The Brisbane Harajuku Fashion Walk, a free event for local lovers of Japanese fashion, is back!

Now in its second year, the event is part of the International Harajuku Fashion Day, which sees cities all over the world taking part in a celebration of Japanese street fashion.

The Brisbane leg of the Harajuku Fashion Walk has been organised by Cara Westworth, a nail artist who runs Kawaii Klaws, a business specialising in detailed, Japan-inspired nail art, and Melinda Maxfield, a fashion designer preparing to launch her own brand, SpaceFairy Couture, inspired by kawaii (cute) Harajuku fashion.

Popular Harajuku styles include kawaii, decora, lolita, fairy kei, visual kei, pastel goth, gyaru and mori, but Cara and Melinda say Harajuku fashion is more about a state of mind than any one concrete look.

“Harajuku fashion could be defined more as a symbol of fashion rebellion and creative self-expression, rather than the particular clothing styles which have grown from it, since they are ever-evolving and change frequently,” Cara explains.

“Because of its history, Harajuku street styles grew from a rebellion of mainstream fashions. It’s home to many different subcultures and styles which have spread to influence groups of young people worldwide.”

Like so much of Japan’s popular culture, the history of Harajuku fashion can be traced back to the peculiar culture clash that occurred when US military officers were stationed in the area after World War II.

“At the end of WWII the Harajuku district housed many US military officials and their families. Japanese youths flocked to the area to experience western culture and products sold in the new shops which sprung up there,” Cara says.

“From here a creative cultural melting pot was born, which later evolved into a centre of commerce, creativity, and rebellion of the status quo. Years later Harajuku became known internationally as an epicentre for revolutionary DIY street style culture, where teenagers rejected mainstream fashion trends and instead created their own styles as a ‘colourful act of rebellion’.

“High designer fashion was often mixed with homemade outfits and accessories and individuality and niche fashion micro-trends sprung up from the streets in defiance of ‘top-down’ fashion. Harajuku became a mecca for underground culture and creative people of every kind. Those who were different and weird could express themselves and be accepted here.”

Harajuku Fashion

Image: iStock

Last year’s inaugural Brisbane Harajuku Fashion Walk was organised in a hurry — Cara and Melinda started putting the event together just two weeks before International Harajuku Fashion Day — but managed to attract a large crowd all the same.

“We were delighted when such a large and varied group turned up because we didn’t have much time to spread the word,” Cara says.

“We weren’t sure how many people would come — we knew there was a sizable lolita community in Brisbane, but as for other subcultures we just weren’t sure. But on the day there were so many styles being represented, including my favourite styles which are kawaii and decora, which are definitely not well known in Brisbane!”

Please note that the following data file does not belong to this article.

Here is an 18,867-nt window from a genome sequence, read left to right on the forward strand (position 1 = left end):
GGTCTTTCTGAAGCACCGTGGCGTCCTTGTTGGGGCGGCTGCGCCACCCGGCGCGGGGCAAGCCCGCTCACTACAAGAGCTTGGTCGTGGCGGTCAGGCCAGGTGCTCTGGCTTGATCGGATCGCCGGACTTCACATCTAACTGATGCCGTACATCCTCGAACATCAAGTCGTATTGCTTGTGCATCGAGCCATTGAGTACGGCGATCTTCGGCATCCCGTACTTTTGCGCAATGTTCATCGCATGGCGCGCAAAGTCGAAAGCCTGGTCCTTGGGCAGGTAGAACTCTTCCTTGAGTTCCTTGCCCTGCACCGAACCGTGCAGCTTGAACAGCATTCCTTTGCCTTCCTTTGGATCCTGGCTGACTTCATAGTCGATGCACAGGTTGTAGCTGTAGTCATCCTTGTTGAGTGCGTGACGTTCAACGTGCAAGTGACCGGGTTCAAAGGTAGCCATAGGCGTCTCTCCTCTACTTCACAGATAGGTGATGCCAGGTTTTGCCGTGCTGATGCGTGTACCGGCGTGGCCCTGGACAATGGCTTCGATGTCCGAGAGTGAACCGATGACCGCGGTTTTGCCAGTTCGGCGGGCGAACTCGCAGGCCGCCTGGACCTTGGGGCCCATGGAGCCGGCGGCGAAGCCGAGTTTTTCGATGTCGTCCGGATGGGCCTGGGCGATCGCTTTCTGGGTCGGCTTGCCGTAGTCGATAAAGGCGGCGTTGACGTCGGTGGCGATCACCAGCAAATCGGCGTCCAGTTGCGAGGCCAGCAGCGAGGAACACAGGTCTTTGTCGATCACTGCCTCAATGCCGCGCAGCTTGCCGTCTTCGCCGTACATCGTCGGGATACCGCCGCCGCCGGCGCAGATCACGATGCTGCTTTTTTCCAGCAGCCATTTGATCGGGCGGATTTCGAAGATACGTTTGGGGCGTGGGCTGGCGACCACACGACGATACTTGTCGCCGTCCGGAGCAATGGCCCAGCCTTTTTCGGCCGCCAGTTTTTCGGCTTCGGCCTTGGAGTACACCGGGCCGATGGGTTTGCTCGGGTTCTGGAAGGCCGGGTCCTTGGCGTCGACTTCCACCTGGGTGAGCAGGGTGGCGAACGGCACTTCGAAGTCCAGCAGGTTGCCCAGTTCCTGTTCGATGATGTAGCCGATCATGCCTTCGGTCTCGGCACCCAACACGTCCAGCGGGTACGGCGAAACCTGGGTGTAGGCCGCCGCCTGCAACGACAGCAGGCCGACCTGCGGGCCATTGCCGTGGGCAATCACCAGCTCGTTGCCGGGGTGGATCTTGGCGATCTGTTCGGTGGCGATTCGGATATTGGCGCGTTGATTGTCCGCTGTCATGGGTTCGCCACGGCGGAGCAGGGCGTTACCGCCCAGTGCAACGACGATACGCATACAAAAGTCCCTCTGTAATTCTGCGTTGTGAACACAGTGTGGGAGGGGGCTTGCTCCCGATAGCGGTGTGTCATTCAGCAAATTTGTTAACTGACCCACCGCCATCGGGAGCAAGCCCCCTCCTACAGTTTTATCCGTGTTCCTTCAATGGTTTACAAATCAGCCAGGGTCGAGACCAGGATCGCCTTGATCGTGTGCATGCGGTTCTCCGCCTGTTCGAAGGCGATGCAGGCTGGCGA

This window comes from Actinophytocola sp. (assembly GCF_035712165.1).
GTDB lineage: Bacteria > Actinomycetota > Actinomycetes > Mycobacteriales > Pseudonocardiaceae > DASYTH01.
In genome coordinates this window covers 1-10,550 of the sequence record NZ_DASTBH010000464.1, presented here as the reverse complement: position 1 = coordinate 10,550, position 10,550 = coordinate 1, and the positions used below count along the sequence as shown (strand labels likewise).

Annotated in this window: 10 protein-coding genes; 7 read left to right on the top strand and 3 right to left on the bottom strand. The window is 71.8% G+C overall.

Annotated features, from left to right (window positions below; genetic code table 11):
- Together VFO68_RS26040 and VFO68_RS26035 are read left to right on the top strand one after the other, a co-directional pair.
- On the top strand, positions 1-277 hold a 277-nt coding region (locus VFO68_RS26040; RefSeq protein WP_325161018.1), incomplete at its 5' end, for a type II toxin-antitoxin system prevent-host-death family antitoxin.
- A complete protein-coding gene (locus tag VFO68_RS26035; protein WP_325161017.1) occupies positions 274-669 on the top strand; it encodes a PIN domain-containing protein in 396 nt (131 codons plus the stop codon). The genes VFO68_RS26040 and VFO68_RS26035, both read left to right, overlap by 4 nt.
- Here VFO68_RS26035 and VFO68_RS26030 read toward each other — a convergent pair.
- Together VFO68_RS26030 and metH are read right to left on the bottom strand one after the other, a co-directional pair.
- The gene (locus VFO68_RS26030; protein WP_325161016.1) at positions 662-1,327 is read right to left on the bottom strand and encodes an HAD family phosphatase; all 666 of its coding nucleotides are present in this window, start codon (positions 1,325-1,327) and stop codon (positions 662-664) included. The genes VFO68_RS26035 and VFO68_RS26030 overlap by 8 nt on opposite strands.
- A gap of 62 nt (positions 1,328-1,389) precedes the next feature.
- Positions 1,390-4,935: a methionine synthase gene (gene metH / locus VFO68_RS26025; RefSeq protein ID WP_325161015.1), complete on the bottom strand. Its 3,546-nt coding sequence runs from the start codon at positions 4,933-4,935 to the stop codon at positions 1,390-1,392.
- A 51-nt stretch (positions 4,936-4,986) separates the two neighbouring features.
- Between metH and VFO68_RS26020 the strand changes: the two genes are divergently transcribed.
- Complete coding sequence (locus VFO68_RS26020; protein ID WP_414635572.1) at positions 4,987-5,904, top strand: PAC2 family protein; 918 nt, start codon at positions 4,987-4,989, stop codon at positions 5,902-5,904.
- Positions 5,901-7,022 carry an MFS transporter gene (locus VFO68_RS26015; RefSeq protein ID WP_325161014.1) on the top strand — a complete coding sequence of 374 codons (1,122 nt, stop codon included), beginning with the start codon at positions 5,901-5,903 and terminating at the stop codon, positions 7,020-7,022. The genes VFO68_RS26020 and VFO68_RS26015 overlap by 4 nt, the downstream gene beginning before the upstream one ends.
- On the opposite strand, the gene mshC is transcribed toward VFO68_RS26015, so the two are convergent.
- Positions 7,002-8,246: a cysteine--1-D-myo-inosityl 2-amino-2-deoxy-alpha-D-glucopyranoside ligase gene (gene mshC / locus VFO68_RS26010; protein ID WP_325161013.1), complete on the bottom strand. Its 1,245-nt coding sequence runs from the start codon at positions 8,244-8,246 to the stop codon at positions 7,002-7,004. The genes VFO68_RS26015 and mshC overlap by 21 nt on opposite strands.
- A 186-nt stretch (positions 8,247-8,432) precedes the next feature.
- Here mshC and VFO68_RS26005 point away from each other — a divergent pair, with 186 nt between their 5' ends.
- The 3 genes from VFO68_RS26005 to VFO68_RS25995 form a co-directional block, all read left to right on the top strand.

Anyone is welcome to take part in the Walk, but Cara and Melinda would prefer you leave the cosplay at home.

“For those who follow Japanese street fashion and wear it proudly, it becomes pretty disheartening to have random people on the street ask you why you’re in costume,” Cara explains.

“As a result we want to discourage people attending the walk in cosplay where possible because it will make the event seem less like a costume party to the average person if there aren’t so many cosplayers.

“There are some really awesome anime cosplays that fit in really well with the Harajuku aesthetic, which we do encourage, but we don’t want people coming as superheroes or American TV/film characters as they take away from why the walk exists. Brisbane has lots of other events for cosplaying, and we want to differentiate ourselves from them.”

As much fun as the Harajuku Fashion Walk will be, of course, there’s nothing quite like the real thing.

Harajuku District

Image: iStock

“I have been to Harajuku a few times and I absolutely love it,” Cara says.

“The main street is Takeshita Street, which is always super busy and full of young people and tourists. The whole street is lined with shops bursting with amazing clothing and accessories as well as cafes, crepe shops, collectables and more. Some of the most famous shops like 6% Doki Doki, ROmantic Standard, Nile Perch, Angelic Pretty and Swimmer are located off Takeshita Street and are a bit harder to find.

“Unfortunately Harajuku isn’t as it once was and a lot of locals don’t shop there as often because there are so many tourists — many blame Gwen Stefani for appropriating Harajuku fashion — so you need to be aware of the brands you’re looking for to find them as many of them have moved further away from the tourist trap of Takeshita Street, and some have even left entirely and are now found in other suburbs like Shibuya.

“However, for people who are new to Japanese street fashion, Takeshita Street is a great place to start and chain stores like WEGO do still have some terrific items to complete a kawaii outfit.”

The second annual Brisbane Harajuku Fashion Walk will be held on Sunday 24 July. Meet in King George Square in a street style of your choosing at 11am for photo opportunities, before the walk kicks off at midday. For more information, visit the event’s Facebook page.